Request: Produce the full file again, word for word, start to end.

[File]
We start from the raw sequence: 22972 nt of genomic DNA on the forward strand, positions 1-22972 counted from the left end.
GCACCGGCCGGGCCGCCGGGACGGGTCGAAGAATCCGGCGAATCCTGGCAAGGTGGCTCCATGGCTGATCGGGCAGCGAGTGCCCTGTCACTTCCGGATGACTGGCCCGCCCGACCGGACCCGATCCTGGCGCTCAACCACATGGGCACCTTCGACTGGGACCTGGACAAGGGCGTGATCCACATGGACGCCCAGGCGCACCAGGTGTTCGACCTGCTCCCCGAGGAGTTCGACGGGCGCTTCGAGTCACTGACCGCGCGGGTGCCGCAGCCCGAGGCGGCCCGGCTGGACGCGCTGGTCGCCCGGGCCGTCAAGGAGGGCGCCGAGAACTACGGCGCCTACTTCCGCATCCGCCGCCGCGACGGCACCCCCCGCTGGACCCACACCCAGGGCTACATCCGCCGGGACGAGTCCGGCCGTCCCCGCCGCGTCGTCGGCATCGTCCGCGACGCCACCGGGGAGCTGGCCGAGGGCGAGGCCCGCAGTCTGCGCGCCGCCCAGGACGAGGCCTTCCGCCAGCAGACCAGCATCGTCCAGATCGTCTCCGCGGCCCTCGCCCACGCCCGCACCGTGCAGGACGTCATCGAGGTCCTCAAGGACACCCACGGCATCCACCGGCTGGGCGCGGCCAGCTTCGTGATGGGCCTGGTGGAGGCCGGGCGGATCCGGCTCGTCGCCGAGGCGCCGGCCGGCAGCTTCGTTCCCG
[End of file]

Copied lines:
We start from the raw sequence: 22972 nt of genomic DNA on the forward strand, positions 1-22972 counted from the left end.
GCACCGGCCGGGCCGCCGGGACGGGTCGAAGAATCCGGCGAATCCTGGCAAGGTGGCTCCATGGCTGATCGGGCAGCGAGTGCCCTGTCACTTCCGGATGACTGGCCCGCCCGACCGGACCCGATCCTGGCGCTCAACCACATGGGCACCTTCGACTGGGACCTGGACAAGGGCGTGATCCACATGGACGCCCAGGCGCACCAGGTGTTCGACCTGCTCCCCGAGGAGTTCGACGGGCGCTTCGAGTCACTGACCGCGCGGGTGCCGCAGCCCGAGGCGGCCCGGCTGGACGCGCTGGTCGCCCGGGCCGTCAAGGAGGGCGCCGAGAACTACGGCGCCTACTTCCGCATCCGCCGCCGCGACGGCACCCCCCGCTGGACCCACACCCAGGGCTACATCCGCCGGGACGAGTCCGGCCGTCCCCGCCGCGTCGTCGGCATCGTCCGCGACGCCACCGGGGAGCTGGCCGAGGGCGAGGCCCGCAGTCTGCGCGCCGCCCAGGACGAGGCCTTCCGCCAGCAGACCAGCATCGTCCAGATCGTCTCCGCGGCCCTCGCCCACGCCCGCACCGTGCAGGACGTCATCGAGGTCCTCAAGGACACCCACGGCATCCACCGGCTGGGCGCGGCCAGCTTCGTGATGGGCCTGGTGGAGGCCGGGCGGATCCGGCTCGTCGCCGAGGCGCCGGCCGGCAGCTTCGTTCCCG